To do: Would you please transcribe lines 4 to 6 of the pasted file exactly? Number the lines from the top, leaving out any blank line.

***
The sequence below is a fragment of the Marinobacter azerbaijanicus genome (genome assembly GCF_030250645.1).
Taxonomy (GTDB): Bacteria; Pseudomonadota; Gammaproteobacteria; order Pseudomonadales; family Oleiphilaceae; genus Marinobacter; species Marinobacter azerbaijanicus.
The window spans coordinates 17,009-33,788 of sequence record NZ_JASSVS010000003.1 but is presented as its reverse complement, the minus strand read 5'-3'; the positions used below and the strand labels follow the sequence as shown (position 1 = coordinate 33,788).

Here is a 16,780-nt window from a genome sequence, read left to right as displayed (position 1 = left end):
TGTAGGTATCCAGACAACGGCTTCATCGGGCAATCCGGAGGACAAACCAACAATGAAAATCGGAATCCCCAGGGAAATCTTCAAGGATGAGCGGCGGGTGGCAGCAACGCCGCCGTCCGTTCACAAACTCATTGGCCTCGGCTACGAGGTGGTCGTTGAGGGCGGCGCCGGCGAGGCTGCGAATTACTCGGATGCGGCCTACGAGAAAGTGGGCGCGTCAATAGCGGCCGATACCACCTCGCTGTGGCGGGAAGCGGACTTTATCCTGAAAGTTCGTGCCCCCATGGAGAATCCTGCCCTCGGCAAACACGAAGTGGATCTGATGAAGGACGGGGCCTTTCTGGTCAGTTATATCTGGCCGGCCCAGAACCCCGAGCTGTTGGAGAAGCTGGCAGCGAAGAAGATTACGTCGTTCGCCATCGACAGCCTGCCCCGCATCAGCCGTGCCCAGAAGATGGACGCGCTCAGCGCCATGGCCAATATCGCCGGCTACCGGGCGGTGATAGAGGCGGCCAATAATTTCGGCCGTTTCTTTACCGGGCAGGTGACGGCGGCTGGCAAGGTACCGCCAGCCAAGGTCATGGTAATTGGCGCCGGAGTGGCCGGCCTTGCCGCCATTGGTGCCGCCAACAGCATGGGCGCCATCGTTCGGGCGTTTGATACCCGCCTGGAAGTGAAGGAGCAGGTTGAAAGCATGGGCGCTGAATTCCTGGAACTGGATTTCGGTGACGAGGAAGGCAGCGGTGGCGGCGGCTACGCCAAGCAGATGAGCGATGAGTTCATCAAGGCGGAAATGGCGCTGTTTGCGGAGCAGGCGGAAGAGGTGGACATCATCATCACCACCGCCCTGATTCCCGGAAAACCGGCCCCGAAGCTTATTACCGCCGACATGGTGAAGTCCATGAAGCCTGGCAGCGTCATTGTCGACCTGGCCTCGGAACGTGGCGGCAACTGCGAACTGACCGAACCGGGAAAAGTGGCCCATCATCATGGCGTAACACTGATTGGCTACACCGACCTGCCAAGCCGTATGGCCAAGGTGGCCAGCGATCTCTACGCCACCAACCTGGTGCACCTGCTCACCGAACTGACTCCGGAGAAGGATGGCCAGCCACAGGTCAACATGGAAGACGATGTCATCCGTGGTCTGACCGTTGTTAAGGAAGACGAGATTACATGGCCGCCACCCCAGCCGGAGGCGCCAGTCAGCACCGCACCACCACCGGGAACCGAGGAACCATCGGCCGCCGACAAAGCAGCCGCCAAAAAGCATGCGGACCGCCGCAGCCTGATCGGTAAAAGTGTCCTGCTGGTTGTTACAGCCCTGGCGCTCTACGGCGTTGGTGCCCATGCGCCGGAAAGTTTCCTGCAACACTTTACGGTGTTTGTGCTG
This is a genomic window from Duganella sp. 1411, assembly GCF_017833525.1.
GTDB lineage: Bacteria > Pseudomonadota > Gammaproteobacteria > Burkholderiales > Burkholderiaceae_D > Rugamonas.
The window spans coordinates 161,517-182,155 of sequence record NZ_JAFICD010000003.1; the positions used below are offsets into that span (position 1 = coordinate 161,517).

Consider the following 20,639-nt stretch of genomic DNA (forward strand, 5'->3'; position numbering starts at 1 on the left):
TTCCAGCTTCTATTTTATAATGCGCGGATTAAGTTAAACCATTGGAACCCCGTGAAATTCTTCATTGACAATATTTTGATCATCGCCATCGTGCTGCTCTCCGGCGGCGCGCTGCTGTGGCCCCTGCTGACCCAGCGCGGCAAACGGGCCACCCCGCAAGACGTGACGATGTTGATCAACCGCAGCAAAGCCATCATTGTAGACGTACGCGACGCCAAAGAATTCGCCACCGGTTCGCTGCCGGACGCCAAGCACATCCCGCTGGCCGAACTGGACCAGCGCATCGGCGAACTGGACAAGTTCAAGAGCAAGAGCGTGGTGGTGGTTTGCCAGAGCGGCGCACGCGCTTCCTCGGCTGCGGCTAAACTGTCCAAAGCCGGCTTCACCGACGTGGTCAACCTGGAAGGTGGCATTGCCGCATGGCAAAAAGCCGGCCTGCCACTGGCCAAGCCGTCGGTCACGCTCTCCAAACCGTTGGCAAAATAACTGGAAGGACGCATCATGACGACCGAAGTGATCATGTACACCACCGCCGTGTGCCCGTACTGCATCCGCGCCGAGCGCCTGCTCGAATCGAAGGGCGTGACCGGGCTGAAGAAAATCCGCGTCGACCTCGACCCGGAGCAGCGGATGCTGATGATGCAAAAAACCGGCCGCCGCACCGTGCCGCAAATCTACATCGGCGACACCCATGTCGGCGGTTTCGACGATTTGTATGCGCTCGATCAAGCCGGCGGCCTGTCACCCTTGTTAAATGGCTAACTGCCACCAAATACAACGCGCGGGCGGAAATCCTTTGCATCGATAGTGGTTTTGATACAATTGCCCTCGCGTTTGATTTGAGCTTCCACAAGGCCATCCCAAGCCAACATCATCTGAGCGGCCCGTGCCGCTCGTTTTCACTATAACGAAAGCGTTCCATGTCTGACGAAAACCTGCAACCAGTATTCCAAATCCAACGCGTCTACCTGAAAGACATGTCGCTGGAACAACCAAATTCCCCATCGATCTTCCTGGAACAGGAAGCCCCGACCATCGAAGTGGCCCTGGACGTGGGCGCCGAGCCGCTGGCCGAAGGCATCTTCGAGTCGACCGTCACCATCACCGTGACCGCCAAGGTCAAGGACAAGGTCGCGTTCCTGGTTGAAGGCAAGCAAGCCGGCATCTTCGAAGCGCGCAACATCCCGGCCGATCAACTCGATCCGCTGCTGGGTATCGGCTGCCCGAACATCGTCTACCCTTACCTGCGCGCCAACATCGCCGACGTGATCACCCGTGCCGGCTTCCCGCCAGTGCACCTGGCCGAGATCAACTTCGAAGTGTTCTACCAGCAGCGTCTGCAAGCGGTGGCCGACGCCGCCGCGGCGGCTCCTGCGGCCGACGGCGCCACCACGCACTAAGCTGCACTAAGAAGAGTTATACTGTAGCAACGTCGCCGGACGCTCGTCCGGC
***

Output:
Here is a 16,780-nt window from a genome sequence, read left to right as displayed (position 1 = left end):
TGTAGGTATCCAGACAACGGCTTCATCGGGCAATCCGGAGGACAAACCAACAATGAAAATCGGAATCCCCAGGGAAATCTTCAAGGATGAGCGGCGGGTGGCAGCAACGCCGCCGTCCGTTCACAAACTCATTGGCCTCGGCTACGAGGTGGTCGTTGAGGGCGGCGCCGGCGAGGCTGCGAATTACTCGGATGCGGCCTACGAGAAAGTGGGCGCGTCAATAGCGGCCGATACCACCTCGCTGTGGCGGGAAGCGGACTTTATCCTGAAAGTTCGTGCCCCCATGGAGAATCCTGCCCTCGGCAAACACGAAGTGGATCTGATGAAGGACGGGGCCTTTCTGGTCAGTTATATCTGGCCGGCCCAGAACCCCGAGCTGTTGGAGAAGCTGGCAGCGAAGAAGATTACGTCGTTCGCCATCGACAGCCTGCCCCGCATCAGCCGTGCCCAGAAGATGGACGCGCTCAGCGCCATGGCCAATATCGCCGGCTACCGGGCGGTGATAGAGGCGGCCAATAATTTCGGCCGTTTCTTTACCGGGCAGGTGACGGCGGCTGGCAAGGTACCGCCAGCCAAGGTCATGGTAATTGGCGCCGGAGTGGCCGGCCTTGCCGCCATTGGTGCCGCCAACAGCATGGGCGCCATCGTTCGGGCGTTTGATACCCGCCTGGAAGTGAAGGAGCAGGTTGAAAGCATGGGCGCTGAATTCCTGGAACTGGATTTCGGTGACGAGGAAGGCAGCGGTGGCGGCGGCTACGCCAAGCAGATGAGCGATGAGTTCATCAAGGCGGAAATGGCGCTGTTTGCGGAGCAGGCGGAAGAGGTGGACATCATCATCACCACCGCCCTGATTCCCGGAAAACCGGCCCCGAAGCTTATTACCGCCGACATGGTGAAGTCCATGAAGCCTGGCAGCGTCATTGTCGACCTGGCCTCGGAACGTGGCGGCAACTGCGAACTGACCGAACCGGGAAAAGTGGCCCATCATCATGGCGTAACACTGATTGGCTACACCGACCTGCCAAGCCGTATGGCCAAGGTGGCCAGCGATCTCTACGCCACCAACCTGGTGCACCTGCTCACCGAACTGACTCCGGAGAAGGATGGCCAGCCACAGGTCAACATGGAAGACGATGTCATCCGTGGTCTGACCGTTGTTAAGGAAGACGAGATTACATGGCCGCCACCCCAGCCGGAGGCGCCAGTCAGCACCGCACCACCACCGGGAACCGAGGAACCATCGGCCGCCGACAAAGCAGCCGCCAAAAAGCATGCGGACCGCCGCAGCCTGATCGGTAAAAGTGTCCTGCTGGTTGTTACAGCCCTGGCGCTCTACGGCGTTGGTGCCCATGCGCCGGAAAGTTTCCTGCAACACTTTACGGTGTTTGTGCTG
This is a genomic window from Duganella sp. 1411, assembly GCF_017833525.1.